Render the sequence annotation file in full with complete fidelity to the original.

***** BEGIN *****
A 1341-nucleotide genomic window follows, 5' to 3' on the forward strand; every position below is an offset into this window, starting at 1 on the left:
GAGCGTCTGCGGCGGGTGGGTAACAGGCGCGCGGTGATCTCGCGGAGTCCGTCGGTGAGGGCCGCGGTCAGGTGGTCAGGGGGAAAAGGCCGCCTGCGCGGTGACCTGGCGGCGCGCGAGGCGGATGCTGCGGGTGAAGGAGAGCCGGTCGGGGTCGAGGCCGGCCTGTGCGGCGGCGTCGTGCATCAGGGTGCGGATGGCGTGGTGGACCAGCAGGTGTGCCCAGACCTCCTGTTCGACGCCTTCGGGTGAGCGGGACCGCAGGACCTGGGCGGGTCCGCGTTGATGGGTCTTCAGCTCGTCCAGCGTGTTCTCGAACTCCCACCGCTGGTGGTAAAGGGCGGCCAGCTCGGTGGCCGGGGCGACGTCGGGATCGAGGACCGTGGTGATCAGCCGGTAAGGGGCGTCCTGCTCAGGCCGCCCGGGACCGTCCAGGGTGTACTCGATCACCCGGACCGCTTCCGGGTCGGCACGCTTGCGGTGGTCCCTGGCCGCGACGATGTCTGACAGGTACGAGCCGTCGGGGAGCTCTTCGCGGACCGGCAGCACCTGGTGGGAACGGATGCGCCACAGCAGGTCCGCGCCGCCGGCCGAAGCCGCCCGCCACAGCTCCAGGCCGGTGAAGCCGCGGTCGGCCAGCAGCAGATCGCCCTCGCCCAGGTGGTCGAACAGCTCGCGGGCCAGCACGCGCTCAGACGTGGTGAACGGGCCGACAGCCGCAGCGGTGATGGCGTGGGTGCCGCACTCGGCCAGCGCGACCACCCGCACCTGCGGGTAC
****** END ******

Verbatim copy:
A 1341-nucleotide genomic window follows, 5' to 3' on the forward strand; every position below is an offset into this window, starting at 1 on the left:
GAGCGTCTGCGGCGGGTGGGTAACAGGCGCGCGGTGATCTCGCGGAGTCCGTCGGTGAGGGCCGCGGTCAGGTGGTCAGGGGGAAAAGGCCGCCTGCGCGGTGACCTGGCGGCGCGCGAGGCGGATGCTGCGGGTGAAGGAGAGCCGGTCGGGGTCGAGGCCGGCCTGTGCGGCGGCGTCGTGCATCAGGGTGCGGATGGCGTGGTGGACCAGCAGGTGTGCCCAGACCTCCTGTTCGACGCCTTCGGGTGAGCGGGACCGCAGGACCTGGGCGGGTCCGCGTTGATGGGTCTTCAGCTCGTCCAGCGTGTTCTCGAACTCCCACCGCTGGTGGTAAAGGGCGGCCAGCTCGGTGGCCGGGGCGACGTCGGGATCGAGGACCGTGGTGATCAGCCGGTAAGGGGCGTCCTGCTCAGGCCGCCCGGGACCGTCCAGGGTGTACTCGATCACCCGGACCGCTTCCGGGTCGGCACGCTTGCGGTGGTCCCTGGCCGCGACGATGTCTGACAGGTACGAGCCGTCGGGGAGCTCTTCGCGGACCGGCAGCACCTGGTGGGAACGGATGCGCCACAGCAGGTCCGCGCCGCCGGCCGAAGCCGCCCGCCACAGCTCCAGGCCGGTGAAGCCGCGGTCGGCCAGCAGCAGATCGCCCTCGCCCAGGTGGTCGAACAGCTCGCGGGCCAGCACGCGCTCAGACGTGGTGAACGGGCCGACAGCCGCAGCGGTGATGGCGTGGGTGCCGCACTCGGCCAGCGCGACCACCCGCACCTGCGGGTAC